Demonstrators carry placards and flags during a protest outside the Russian Embassy
Demonstrators carry placards and flags during a protest outside the Russian EmbassyTomer Neuberg/Flash90

The Russian invasion into Ukraine happened about 1,600 miles north of this port city in Israel, but many of its Russian speakers are experiencing the conflict as though it’s unfolding next door.

“I put on the radio and heard the news this morning. I’ve been following in shock and distress all day,” Alex Plotkin, a 46-year-old factory manager who was born in Belarus and whose wife was born in Ukraine, told the Jewish Telegraphic Agency on Thursday even as he was listening through a Bluetooth earpiece to radio updates.

Amid the weeks-long escalation that led up to the invasion, Ukrainian flags have gone up in multiple residential homes in Haifa, where immigrants from the former Soviet Union account for at least 23% of the city’s population of approximately 280,000 residents, according to government statistics.

But that act of solidarity with Ukraine is only one visible response in a range of reactions that are as diverse as the minority where they are occurring, ranging from disinterest to passionate advocacy for either party.

Despite their differences, many Israeli Russian-speakers from both sides of the Russian-Ukrainian border — as well as from other former members of the Soviet Union — seem to share a concern and distaste for loss of life in either country.

Plotkin, whose native country of Belarus is an ally of Russia and a Russian base of operations for the invasion into neighboring Ukraine, is worried for his wife’s relatives in the Ukrainian capital of Kyiv, he said. But, he added: “I understand the Russians not wanting Ukraine to become a NATO member on Russia’s doorstep. There are no bad and good guys in this story.”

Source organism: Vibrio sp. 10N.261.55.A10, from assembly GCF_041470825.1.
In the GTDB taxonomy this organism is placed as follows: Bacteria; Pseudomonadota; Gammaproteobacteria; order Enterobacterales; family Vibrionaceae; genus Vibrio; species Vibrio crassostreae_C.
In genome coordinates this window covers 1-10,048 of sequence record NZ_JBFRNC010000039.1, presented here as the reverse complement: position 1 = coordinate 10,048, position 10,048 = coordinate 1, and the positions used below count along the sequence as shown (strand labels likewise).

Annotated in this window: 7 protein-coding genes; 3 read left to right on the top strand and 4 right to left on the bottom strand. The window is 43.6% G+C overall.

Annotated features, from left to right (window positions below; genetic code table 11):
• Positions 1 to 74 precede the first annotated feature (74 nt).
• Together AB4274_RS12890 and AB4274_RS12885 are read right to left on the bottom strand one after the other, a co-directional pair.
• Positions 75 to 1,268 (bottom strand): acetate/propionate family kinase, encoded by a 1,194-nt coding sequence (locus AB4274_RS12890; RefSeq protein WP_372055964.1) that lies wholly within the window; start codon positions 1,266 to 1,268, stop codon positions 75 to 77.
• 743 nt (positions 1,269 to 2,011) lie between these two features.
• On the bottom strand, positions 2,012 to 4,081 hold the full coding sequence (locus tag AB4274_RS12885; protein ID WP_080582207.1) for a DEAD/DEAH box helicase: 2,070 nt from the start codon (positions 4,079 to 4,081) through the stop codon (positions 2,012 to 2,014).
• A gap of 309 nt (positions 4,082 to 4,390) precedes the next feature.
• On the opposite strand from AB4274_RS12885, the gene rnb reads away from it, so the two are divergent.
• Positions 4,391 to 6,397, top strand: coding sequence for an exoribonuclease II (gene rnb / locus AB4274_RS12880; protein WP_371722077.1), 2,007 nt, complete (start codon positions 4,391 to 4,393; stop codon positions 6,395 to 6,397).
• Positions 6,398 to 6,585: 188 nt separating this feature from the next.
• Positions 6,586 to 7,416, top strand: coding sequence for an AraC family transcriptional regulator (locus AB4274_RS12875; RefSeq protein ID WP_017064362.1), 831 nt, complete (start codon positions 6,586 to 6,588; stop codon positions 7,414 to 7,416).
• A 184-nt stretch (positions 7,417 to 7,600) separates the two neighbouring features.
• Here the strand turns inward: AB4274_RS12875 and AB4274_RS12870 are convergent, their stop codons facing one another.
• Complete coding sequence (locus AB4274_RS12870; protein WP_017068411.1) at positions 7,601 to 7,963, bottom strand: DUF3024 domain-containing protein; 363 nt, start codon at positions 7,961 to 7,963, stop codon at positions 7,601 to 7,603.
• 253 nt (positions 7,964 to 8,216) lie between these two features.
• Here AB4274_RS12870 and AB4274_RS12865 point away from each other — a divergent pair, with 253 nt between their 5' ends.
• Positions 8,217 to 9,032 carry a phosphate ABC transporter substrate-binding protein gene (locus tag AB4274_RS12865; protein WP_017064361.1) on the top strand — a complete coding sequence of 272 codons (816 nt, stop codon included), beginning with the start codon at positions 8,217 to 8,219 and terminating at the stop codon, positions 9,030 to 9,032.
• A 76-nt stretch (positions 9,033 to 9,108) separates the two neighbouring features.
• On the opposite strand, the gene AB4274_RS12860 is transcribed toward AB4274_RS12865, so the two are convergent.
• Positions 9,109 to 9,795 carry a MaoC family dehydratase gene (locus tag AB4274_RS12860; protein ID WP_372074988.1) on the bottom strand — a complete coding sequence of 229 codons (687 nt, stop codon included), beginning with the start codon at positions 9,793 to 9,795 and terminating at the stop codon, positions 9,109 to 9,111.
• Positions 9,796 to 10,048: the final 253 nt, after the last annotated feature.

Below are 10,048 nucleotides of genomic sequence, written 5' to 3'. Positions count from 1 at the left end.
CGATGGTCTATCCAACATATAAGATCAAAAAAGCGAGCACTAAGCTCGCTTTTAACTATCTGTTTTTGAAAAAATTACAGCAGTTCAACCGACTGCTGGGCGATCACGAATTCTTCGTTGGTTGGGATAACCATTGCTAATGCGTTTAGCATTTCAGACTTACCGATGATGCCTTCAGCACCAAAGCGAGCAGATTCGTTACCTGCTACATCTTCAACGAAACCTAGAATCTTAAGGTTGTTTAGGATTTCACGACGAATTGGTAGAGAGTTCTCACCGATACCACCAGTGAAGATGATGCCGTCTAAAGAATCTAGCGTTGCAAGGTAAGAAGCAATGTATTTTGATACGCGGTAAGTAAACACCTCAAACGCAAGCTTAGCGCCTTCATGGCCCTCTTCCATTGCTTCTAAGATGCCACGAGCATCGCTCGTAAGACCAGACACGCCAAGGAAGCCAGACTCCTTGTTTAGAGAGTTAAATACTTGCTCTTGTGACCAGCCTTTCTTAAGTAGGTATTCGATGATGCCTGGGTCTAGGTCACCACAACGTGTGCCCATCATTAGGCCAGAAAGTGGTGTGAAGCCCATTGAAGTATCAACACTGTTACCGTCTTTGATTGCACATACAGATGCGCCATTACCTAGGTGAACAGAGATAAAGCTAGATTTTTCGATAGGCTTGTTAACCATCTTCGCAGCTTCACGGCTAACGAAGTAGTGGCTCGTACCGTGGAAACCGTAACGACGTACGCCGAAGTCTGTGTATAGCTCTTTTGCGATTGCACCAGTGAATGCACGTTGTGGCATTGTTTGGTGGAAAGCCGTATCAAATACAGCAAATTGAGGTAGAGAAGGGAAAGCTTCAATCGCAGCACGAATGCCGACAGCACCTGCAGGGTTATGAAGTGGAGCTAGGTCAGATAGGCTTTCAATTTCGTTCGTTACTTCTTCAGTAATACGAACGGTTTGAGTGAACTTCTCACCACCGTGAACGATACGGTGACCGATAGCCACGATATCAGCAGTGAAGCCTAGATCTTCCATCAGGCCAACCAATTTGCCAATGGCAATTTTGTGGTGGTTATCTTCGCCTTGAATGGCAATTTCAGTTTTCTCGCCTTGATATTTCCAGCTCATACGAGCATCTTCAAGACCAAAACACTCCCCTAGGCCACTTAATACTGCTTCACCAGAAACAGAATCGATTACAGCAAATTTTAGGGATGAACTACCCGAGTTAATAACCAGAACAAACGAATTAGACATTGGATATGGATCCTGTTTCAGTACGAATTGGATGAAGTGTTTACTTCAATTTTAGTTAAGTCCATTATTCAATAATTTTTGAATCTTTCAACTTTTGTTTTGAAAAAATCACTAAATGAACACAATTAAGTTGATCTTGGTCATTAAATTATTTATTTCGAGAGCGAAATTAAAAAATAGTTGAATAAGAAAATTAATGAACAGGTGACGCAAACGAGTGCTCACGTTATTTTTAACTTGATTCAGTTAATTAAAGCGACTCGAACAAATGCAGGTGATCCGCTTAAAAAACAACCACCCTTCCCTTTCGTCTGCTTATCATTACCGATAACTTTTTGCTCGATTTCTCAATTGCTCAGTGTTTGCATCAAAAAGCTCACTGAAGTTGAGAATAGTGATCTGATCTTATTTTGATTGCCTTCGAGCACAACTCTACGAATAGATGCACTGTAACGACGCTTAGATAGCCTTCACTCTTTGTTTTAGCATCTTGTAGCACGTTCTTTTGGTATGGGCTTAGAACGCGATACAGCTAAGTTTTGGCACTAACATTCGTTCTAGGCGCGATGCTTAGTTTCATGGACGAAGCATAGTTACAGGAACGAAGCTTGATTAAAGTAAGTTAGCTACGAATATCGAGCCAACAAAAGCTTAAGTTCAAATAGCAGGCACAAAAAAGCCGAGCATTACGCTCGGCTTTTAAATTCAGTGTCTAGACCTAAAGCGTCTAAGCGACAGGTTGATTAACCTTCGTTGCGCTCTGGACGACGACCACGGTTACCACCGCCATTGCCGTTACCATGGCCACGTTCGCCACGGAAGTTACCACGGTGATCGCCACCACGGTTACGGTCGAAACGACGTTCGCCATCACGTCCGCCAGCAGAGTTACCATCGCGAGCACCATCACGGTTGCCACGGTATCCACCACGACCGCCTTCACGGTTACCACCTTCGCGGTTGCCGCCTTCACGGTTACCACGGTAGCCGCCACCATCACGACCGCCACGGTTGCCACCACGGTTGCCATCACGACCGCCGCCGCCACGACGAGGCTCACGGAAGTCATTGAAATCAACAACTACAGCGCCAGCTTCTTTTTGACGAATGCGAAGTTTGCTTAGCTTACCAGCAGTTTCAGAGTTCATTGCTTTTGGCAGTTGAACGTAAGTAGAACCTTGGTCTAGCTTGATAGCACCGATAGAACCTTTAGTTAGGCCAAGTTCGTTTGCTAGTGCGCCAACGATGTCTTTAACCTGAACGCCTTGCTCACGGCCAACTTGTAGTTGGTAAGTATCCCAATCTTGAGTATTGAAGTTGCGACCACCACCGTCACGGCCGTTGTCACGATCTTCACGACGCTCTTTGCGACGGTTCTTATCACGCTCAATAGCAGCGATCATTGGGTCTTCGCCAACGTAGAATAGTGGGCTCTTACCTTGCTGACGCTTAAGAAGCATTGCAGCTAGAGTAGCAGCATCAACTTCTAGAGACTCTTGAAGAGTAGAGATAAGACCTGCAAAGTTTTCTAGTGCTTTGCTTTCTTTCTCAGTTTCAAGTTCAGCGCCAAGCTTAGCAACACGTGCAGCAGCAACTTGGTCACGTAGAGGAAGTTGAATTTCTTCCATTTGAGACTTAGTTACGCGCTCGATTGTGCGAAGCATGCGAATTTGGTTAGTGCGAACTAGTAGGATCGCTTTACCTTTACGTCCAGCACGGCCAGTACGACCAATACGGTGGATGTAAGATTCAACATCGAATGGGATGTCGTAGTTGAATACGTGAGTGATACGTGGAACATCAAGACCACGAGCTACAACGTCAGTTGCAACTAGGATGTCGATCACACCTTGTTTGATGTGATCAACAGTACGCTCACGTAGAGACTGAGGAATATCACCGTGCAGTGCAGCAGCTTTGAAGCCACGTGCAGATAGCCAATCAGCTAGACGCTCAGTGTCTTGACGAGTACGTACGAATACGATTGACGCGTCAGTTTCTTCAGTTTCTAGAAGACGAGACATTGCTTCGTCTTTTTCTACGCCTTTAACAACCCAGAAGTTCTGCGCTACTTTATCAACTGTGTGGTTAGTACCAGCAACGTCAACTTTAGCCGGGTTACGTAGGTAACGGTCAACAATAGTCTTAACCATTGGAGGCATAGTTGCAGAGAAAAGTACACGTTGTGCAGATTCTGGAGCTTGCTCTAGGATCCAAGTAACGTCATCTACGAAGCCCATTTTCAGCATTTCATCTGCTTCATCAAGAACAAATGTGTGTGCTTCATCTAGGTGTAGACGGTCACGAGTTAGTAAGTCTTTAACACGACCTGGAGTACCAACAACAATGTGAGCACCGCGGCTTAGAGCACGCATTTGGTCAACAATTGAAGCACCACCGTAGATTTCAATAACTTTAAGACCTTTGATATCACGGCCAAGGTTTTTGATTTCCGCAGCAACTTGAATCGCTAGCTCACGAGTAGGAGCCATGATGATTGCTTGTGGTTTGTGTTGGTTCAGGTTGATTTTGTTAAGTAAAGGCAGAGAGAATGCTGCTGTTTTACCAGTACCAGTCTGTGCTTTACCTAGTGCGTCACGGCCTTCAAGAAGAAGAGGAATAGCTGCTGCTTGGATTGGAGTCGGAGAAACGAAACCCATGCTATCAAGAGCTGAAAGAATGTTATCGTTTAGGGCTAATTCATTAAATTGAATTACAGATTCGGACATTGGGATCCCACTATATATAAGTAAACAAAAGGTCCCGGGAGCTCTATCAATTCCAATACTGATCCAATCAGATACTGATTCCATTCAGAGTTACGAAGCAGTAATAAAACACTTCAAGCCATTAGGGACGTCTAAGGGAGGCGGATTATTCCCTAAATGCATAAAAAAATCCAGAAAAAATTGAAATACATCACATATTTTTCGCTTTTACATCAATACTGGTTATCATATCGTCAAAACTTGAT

Oleksander Gominyuk, a pensioner in his 70s who moved to Israel from Kyiv 22 years ago, makes no attempt at impartiality. He would “kill the bastard if I could,” he said of Russian President Vladimir Putin.

“But first I’d carve a swastika into his forehead,” he added, pantomiming that action. (During World War II, partisans are believed to have sometimes done this to captured or dead German soldiers. Quentin Tarantino included the act in his 2009 film “Inglourious Basterds.”)

His voice cracking with emotion, Gominyuk added in broken Hebrew that he has a daughter in Kyiv who “is afraid for her life. I don’t need to follow the news. My daughter tells me everything and we talk all the time.”

Letting out an expletive, Gominyuk took off glasses with lenses as thick as beer-mug bottoms and wiped his eyes before returning to loading into the trunk of his 20-year-old Peugeot groceries from a Rosman deli. It’s one of 18 franchises in the Haifa area alone of a non-kosher chain for Russian speakers that was established in 1996.

His fury is shared by many in Israel, where more than 1 million immigrants from the former Soviet Union have settled since its collapse in 1990, mostly from Russia, Ukraine and Belarus. On Thursday night, hundreds of protesters gathered outside the Russian embassy in Tel Aviv, carrying Ukrainian flags and chanting political slogans and curses against Putin.

While no Russian flags were visible on display in Haifa, there are Israeli Jews who are supporting the Russian side just as passionately.